I am new to design patterns. While going through GOF, one way to implement factory pattern is to create a parallel hierarchy of creators (factories) corresponding to each product. Why do we need this hierarchy? Does it not create unnecessary sub classes? Can someone please give me an example where we need this kind of implementation.
You need this pattern if you do not wish to make your decision about what object you want to create in the context where you use them, but want to postpone it. You can use the factory pattern to postpone the decision to runtime.
Here is an example (a little bit oversimplified, but I hope you get the point):
You want to write a program that is creating
First, you create 2 classes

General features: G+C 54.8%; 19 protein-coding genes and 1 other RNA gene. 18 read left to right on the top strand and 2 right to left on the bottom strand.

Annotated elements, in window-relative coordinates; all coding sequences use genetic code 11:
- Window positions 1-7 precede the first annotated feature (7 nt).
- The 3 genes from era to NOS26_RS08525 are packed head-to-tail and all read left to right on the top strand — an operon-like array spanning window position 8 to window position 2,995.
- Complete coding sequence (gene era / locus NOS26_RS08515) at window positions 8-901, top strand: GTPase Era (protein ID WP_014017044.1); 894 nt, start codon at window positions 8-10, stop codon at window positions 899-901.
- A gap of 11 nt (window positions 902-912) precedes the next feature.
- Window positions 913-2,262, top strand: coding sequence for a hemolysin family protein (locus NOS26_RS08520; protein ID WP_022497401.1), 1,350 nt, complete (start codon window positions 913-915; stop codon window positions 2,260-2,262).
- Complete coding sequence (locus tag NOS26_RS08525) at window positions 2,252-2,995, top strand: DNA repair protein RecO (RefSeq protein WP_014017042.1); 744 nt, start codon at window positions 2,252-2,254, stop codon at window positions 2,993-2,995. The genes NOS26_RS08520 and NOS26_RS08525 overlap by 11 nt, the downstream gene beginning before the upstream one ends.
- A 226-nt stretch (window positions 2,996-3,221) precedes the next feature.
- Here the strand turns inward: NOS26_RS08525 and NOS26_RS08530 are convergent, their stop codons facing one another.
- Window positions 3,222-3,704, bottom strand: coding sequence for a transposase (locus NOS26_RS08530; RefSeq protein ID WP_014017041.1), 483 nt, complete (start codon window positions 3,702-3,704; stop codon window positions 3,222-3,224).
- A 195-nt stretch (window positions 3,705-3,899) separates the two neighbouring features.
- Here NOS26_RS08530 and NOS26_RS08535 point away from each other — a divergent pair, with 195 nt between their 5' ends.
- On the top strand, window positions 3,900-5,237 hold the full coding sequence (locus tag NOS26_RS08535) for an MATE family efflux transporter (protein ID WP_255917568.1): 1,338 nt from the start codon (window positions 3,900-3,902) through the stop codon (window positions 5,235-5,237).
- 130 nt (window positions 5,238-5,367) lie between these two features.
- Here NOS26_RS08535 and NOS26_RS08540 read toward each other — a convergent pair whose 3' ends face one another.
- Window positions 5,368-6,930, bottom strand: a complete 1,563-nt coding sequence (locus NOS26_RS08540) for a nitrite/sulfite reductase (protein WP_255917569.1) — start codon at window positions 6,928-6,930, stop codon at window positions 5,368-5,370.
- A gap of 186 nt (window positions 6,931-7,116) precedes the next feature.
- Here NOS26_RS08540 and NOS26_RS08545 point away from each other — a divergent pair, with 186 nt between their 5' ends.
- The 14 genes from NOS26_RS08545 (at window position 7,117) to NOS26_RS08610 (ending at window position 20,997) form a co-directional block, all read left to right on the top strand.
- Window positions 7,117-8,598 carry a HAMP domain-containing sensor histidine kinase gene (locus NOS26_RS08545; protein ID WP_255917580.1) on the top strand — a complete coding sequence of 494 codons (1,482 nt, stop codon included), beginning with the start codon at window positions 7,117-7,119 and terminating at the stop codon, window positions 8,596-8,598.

Then you create the abstract class
Then, you design your main class, where you deside in the constructor if it's going to use
So what happens here is that according to what the command line argument is, it will create either SimpleNumberObjects or ComplexNumberObjects. You didn't specify it in the code, so the compiler can't tell what object will be used, just that it implements
With the Factories, you were giving the responsibility away from
About the postponing of the decision what object to create: it doesn't necessarily have to be the command line argument, but can be a different class, some context information, or something else. Basically, you use this pattern if you want to make the decision somewhere else, and of course if you want to delegate the creation of an object to a factory.
You are right that there is a lot of subclassing going on, which makes this pattern kind of class-heavy. In practice you have to decide whether it pays off to use it or not. If you are going to use a factory for object creation anyway, you have different object subclasses anyway, and it is important for you that you do not make the decision about which subclass to create at a certain point in your program, then you might consider using it.